LEAG has announced it would transform its lignite-fired thermal power plants and open-cast pits in eastern Germany into Europe’s largest green energy hub, with a capacity between 7 GW and 14 GW. The project will utilize wind and solar energy, innovative battery technology, and hydrogen. The initial phase involves a EUR 200 million investment to convert the Boxberg coal plant into the biggest renewable energy storage system in the country.
LEAG, the second-largest producer of electricity from coal in Germany, plans to transform its complex of thermal power plants and coal mines in the Lusatia region in the eastern part of the country into the biggest green energy hub in Europe.
Last week, the company estimated that by 2040, it would install between 7 GW and 14 GW of wind and solar energy capacity, along with up to 3 GWh of storage capacity and 2 GW for green hydrogen production. The transition is aimed at replacing 8 GW of coal power capacity.
Pilot energy storage project at the Boxberg TPP site
After closing the mines, the company plans to utilize the existing infrastructure for energy storage from renewable sources. LEAG is also considering the possibility of installing floating solar power plants, as some of the open cast coal mines will be turned into lakes.
The company plans to utilize the existing infrastructure for storing energy from renewable sources after it closes the mines
The company intends to invest EUR 1.5 billion in renewable energy by 2030 and aims to install wind farms and solar power plants with a total capacity of 7 GW on the mining sites.
The largest battery system in the country is set to be installed at the location of its Boxberg power plant, situated on the border with Poland.
LEAG has signed an initial agreement with American energy storage system manufacturer ESS Tech. The company claims its large duration energy storage (LDES) battery technology, utilizing iron, salt, and water, offers the lowest costs and that it is environmentally safe.
LDES systems can provide electricity for at least ten hours at maximum operational power. The two companies are planning a 50 MW facility with a capacity of 500 MWh, alongside weaker lithium-ion batteries and hydrogen storage.
The Boxberg thermal power plant is the first in line for the switch to renewable energy storage, with plans to make it operational by 2027. The 2.6 GW facility was commissioned in 1971.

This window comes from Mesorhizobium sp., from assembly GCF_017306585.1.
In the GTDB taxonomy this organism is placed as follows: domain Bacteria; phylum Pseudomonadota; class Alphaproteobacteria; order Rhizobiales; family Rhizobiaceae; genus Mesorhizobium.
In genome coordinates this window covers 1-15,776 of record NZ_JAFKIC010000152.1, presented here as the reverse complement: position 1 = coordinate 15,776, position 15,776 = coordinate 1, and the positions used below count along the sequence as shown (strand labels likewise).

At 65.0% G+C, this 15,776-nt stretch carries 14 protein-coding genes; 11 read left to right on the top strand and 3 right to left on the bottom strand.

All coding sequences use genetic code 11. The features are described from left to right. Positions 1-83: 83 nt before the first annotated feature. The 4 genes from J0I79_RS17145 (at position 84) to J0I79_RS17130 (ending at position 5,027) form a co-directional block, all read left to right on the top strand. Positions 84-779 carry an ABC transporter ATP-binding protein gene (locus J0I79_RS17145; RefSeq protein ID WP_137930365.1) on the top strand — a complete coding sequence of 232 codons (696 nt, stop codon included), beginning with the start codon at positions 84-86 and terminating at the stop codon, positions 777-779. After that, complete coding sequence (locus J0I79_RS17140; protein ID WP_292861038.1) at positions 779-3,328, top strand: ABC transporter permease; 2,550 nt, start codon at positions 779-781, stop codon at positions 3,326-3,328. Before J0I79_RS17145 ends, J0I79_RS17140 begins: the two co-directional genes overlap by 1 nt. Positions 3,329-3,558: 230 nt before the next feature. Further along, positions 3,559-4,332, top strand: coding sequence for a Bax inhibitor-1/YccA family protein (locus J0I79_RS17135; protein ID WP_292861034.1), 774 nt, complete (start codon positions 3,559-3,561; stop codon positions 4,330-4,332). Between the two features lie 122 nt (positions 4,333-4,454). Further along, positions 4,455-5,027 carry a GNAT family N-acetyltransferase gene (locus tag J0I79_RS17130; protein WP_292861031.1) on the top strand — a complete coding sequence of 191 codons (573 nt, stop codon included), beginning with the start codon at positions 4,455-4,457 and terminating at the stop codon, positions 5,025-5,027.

LEAG has announced that, along with its partners, it earmarked initial EUR 200 million and that it would seek additional investors as well as subsidies from the German government and the European Union. The entire project is estimated to cost EUR 500 million.
Utility has 7 GW in renewables in project pipeline for 2030
LEAG, owned by Czech companies EPH and PPF Investments, plans to connect a total of 7 GW of wind farms and solar parks to the grid before the end of the decade. The projects would occupy an area of 33,000 hectares or 330 square kilometers, on former coal mines. The energy giant estimates that it will require EUR 10 billion euros for the endeavors.
Last year, the utility announced its pioneering project, GigawattFactory, for its first gigawatt of solar power, operational by early 2026. The construction is expected to cost over EUR 1 billion, it said. LEAG anticipates that over 1,000 employees would be directly or indirectly involved in the project, while its complex currently employs around 8,000 workers.
The existing infrastructure in the coal complex facilitates the transition to green energy
The existing power grid and other infrastructure can be utilized for the proposed thermal and electricity storage facilities on former open pit mines and closed coal plants.
LEAG’s green energy hub is expected to provide the equivalent of up to 7% of the country’s current electricity demand.
Government in talks with the business sector on achieving climate goals
Germany is bound by law to phase out coal usage by 2038, but the governing coalition has promised to do so before the end of the current decade.
The majority of coal power plant operators in Germany have already committed to shutting them down by 2030, and the government is also in negotiations with LEAG on the matter.
Last autumn, the state achieved an agreement with RWE, Germany’s largest electricity producer, to close its coal-fired systems. Two plants with a combined capacity of 3 GW are scheduled to be shut down by 2030. In return, RWE obtained permission to extend the operation of two others, totaling 1.2 GW and originally set for closure in 2022, until March 2024.